South African entrepreneurs named as semi-finalists in Mozilla’s Equal Rating Innovation Challenge
Mozilla is pleased to announce the selection of the five semi-finalists for the Equal Rating Innovation Challenge - a global initiative to help provide access to the open internet to those still living without it. South Africans Tim Human and Dr. Carlos Rey-Moreno, both residing in Cape Town, were two of the five semi-finalists announced.
Katharina Borchert, Mozilla’s Chief Innovation Officer, and Marlon Parker, Founder of RLabs announced the semifinalists and discussed the trends that were seen across submissions at an event held at RLabs on 17th January 2017.
Mozilla’s judging panel evaluated the submissions against the criteria of scalability, user experience, differentiation, potential for quick deployment, and team potential.
Each team will receive 8 weeks of mentorship from experts within the Mozilla community, covering topics such as policy, business, engineering and design. The mentorship is broad to better assist the teams in building out their proposed concepts.
Congratulations go to:
Zenzeleni “Do it for yourselves” Networks (ZN)
• Team Leader Dr. Carlos Rey-Moreno
• Location: Cape Town, South Africa
• Bottom-up telecommunications co-operatives that allows the most disadvantaged rural areas of South Africa to self-provide communications at a fraction of the cost offered by other operators
Afri-Fi: Free Public Wi-Fi
• Team Leader: Tim Human
• Location: Cape Town, South Africa
• Model to make Project Isizwe financially sustainable by connecting brands to an untapped, national audience, specifically low-income communities who otherwise cannot afford connectivity.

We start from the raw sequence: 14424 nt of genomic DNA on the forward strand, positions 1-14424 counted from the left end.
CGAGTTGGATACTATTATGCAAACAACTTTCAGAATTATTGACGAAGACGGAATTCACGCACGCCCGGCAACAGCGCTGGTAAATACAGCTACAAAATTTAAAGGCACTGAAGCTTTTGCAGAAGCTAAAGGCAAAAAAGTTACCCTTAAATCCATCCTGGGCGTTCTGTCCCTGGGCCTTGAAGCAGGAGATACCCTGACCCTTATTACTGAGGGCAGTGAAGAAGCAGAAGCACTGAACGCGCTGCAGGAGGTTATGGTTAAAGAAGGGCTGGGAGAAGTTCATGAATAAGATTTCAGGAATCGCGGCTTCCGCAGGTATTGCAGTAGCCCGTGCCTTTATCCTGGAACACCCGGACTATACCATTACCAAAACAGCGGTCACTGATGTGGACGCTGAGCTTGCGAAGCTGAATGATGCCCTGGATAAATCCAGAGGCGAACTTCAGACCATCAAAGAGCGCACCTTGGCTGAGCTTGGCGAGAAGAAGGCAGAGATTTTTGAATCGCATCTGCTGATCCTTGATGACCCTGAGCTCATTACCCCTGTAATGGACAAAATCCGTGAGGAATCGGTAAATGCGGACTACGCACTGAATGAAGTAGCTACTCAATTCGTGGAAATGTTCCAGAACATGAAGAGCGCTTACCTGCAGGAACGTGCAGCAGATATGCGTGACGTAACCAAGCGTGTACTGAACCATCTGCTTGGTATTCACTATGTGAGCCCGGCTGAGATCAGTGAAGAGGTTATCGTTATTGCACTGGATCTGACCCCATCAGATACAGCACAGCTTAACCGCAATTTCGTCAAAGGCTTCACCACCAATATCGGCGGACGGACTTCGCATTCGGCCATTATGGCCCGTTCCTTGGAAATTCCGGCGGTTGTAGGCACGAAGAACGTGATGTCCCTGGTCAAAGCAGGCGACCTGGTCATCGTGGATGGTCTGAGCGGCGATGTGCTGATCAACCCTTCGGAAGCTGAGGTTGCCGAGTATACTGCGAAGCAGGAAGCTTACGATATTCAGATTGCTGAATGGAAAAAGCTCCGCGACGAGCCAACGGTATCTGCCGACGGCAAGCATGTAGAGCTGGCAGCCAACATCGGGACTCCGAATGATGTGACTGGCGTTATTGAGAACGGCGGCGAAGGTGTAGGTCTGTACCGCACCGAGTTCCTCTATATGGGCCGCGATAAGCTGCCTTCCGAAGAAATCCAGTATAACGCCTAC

Gran Marg Solution for Rural Broadband
• Team Leader: Prof. Abhay Karandikar
• Location: Mumbai, India
• Open source low-cost hardware prototype utilizing Television White Spectrum to provide affordable access to rural communities
Freemium Mobile Internet (FMI)
• Team Leader: Steve Song
• Location: Lunenburg, Nova Scotia, Canada
• A new business model for telecommunication companies to provide free 2G to enable all the benefits of the open web to all
Free Networks P2P Cooperative
• Team Leader: Bruno Vianna
• Location: Rio de Janiero, Brazi
• Cooperative that enables communities to set-up networks to get access to the Internet and then support itself through the cooperative fees, and while co-creating the knowledge and respecting the local cultures
Submission Trends and Themes
• Cooperatives were a popular mechanism to grow buy-in and share responsibility and benefit across communities. This contrasts with a more typical and transactional producer-consumer relationship
• Digital literacy was naturally integrated into solutions, but was rarely the lead idea. Instead it was a de facto addition. This signals that digital literacy in and of itself is not perceived as a full solution or service, but rather an essential part.
• Many teams considered the unbanked and undocumented in their solutions. There seemed to be a feeling that solutions for the people would come from the people, not governments or corporations.
• There was a strong trend for service solutions to disintermediate traditional commercial relationships and directly connect buyers and sellers.
• In media-centric solutions, the voice of the people was as important as authoritative sources. User generated content in the areas of local news was popular, as was enabling a distribution of voices to be heard.
Following the mentorship period, on March 9th, Mozilla will host a day-long event in New York on the topic of affordable access and innovation where the semifinalists will present their work. Following the presentations and Q&A at the demo day, there will be a week of open voting on EqualRating.com to determine the winner of the Challenge.
Winners will be awarded US$250,000 and expert mentorship to bring their solution to market. The winner will be announced at RightsCon in Brussels on March 29.